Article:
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Growing up I didn't know what was wrong with me. I didn't know there was anything wrong with me, I was just...me.
My name is Katie Lile, born and raised in Phoenix, Arizona. When I was five I was diagnosed with bipolar, when I was seven I was diagnosed with bipolar II. Not only did I grow up with Bipolar but I grew up with a mother who also has bipolar.
I'm not a doctor or a specialist, I'm not going to share all this scientific information to explain anything. Just gonna share what I know what it was like for me.
From the outside bipolar may make a person seem energetic, impulsive, moody, or frenzied. When really inside it's like an running carnival sucked up into a tornado. Some of the symptoms I experienced were: mood swings, hypomanic, depressive episodes, anxiety, hopelessness, irritability, restlessness, lack of concentration, compulsive behavior, insomnia, and rapid and frenzied speaking.
I don't remember living without bipolar; it was always there. It's something that has affected my life. While trying to find the right medication I suffered through countless side effects of the drugs including voices, depression, hallucination, drowsiness, insomnia, manic, self-harm, and suicidal tendencies. And that's just what I remember.
Bipolar, though it has its downs, it does have some positive effects. For example, I am an artist and author. Creativity rules my mind and is a way for me to expel and express my feelings. Getting it out of my system before it can fester. Some of my best work is done on my bad days.
I struggled with making friends, I was already horribly shy, I and I made it known that I had a mental disorder, which did not go well when making friends. Rather, I was targeted by bullying. I had no friends and the bullying would get so bad that I would have to eat my lunch in the front office because the social anxiety along with the bullying was too much for me.
Being unstable with bullying and voices and hallucinations I was boiling over and eventually did attempt to commit suicide. I failed obviously but it did result in me being put in the hospital for a few weeks. I wasn't allowed anything except some toiletries, clothes, and my bible. That's it.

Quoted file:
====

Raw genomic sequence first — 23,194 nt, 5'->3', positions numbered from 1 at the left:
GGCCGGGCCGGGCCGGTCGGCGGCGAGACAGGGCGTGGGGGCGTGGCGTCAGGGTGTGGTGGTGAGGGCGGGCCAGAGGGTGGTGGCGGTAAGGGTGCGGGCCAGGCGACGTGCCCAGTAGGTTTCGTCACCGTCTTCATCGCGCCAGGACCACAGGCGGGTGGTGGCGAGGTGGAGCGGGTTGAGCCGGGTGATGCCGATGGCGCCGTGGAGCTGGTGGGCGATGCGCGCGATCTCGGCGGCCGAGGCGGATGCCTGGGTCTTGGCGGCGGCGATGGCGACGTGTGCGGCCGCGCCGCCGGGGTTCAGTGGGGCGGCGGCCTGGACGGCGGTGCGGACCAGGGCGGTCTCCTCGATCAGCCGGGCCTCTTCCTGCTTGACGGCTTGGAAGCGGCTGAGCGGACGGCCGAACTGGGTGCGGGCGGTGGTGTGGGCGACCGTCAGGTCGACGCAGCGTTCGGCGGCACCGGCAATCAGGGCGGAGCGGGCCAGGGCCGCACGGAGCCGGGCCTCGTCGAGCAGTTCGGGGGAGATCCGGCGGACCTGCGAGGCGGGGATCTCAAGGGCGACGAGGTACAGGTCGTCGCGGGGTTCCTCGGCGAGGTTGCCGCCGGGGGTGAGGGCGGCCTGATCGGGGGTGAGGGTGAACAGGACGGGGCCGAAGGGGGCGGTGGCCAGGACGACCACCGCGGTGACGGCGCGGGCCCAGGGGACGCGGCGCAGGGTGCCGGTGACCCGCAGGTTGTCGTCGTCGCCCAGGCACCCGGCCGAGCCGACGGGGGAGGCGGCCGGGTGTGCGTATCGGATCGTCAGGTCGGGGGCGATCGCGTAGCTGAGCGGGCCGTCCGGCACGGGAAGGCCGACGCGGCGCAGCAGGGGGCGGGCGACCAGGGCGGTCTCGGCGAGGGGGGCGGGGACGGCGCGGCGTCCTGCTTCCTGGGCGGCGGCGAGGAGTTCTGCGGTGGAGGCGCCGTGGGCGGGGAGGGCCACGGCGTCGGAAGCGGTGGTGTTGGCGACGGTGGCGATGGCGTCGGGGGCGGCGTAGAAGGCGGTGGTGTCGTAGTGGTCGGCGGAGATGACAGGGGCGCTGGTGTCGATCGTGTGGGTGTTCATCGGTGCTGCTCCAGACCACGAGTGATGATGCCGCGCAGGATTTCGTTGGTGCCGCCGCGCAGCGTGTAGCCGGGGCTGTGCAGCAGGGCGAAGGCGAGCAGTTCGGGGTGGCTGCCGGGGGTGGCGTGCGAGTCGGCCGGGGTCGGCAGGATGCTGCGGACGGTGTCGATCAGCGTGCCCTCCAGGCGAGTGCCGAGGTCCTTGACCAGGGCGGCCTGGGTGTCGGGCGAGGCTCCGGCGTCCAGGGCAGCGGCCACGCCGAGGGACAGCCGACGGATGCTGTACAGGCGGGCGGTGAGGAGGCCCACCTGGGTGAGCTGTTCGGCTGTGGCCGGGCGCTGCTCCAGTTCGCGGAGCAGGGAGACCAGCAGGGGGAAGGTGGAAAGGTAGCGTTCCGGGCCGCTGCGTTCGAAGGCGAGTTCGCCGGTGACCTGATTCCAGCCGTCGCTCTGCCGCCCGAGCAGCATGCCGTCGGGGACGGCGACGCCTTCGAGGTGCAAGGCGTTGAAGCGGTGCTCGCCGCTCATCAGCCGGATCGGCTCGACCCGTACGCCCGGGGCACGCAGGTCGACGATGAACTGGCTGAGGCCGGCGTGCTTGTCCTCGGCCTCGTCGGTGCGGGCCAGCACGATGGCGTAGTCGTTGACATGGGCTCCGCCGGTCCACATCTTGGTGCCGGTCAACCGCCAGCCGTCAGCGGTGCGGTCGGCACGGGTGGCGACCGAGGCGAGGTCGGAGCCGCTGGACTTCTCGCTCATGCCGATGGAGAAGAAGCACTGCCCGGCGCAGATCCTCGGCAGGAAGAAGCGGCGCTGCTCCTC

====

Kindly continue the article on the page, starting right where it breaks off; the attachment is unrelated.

I had five minutes to take a shower in lukewarm water. I had to go to sleep by eight and wake up at seven. First thing we did when we woke up was get blood work done in bed. I spent so much time in and out of the hospital and the school refused to send me my school work that I had to repeat second grade.
I started to hate myself because of my bipolar. I blamed it for my problems. I remember that one week the bullying was so bad that I attempted to kill myself just so I'd get sent to the hospital to get away. My parents were and are still the ones that brought me back. They always tried to help. Medication was starting to help but I still wasn't stable. Therapy became very expensive and eventually had to cut it out. So we replaced it with horseback riding, my eternal love.
Horseback riding was my life line. It saved me and I will always be thankful for my trainer and my parents for pushing me to pursue it. I loved every second of it. I rode every day after school. I never missed a lesson.
Even after my horse accident I got back on ASAP. After two years of riding, I was finally stable. I found the right medications and I learned to endure the bullying. I stopped riding when my horse died and I haven't since. Animals seemed to be my magic medicine so we started fostering. We saved eight dogs.
When high school finally came around, I had taken what I learned from the nightmare of elementary school and decided that I would keep my bipolar a secret. I'd rather just be weird and eccentric than tell everyone that I had a mental disorder that messed with my moods. That's like chumming the water and jumping straight into the blood bath naked with open wounds.
Though as time went on, I stopped caring what others thought and didn't let what anyone said hurt me anymore. Instead of hiding my bipolar I embraced it. I wasn't afraid anymore to say, "Yeah I've got something wrong with me but you know what I was born with this and there's nothing I can do to change it. So why worry?" I wasn't bulletproof, I did have some people that really hurt me, but I never once went near that edge again.
I'm twenty one now and I've been stable for nine years. It's not possible to be cured of bipolar but you can find balance. Everyone is different; it's not like these three pills fix everything, pass it out to every bipolar person. Everyone reacts differently to each medication.
Some people may take anti-depressants, mood stabilizers, sleeping aids, even medications that help cope with the side effects of other medications. They may end up having you take six different pills. I am lucky and have been reduced to three one of which I only take on nights when I can't sleep. Another I take for migraines I get as a result of my concussion.
I've learned that the best way to cope with a situation that is triggering is to remove yourself from it. If you can't, then find away to pull yourself away. My escape is music. I plug in my earbuds, play heavy rock music, and let it obliterate any thoughts or memories focused on that trigger.
I feel that it wasn't just one thing that has brought me the balance I have today. The medication and therapy helped me find my way. I know that my strength and endurance and bravery was a result of my relationship with Jehovah God, and my family, the anchor and life line they provided me.
They always stuck by me and pulled me back from the edge. If I wouldn't come into the light they would come and sit with me in the dark. My brother was so patient and so wonderful and I love him for being him. My dad gave me the encouragement and uplifting I needed and my mom pushed me to make progress and keep searching for the balance. Never giving up and always encouraging me.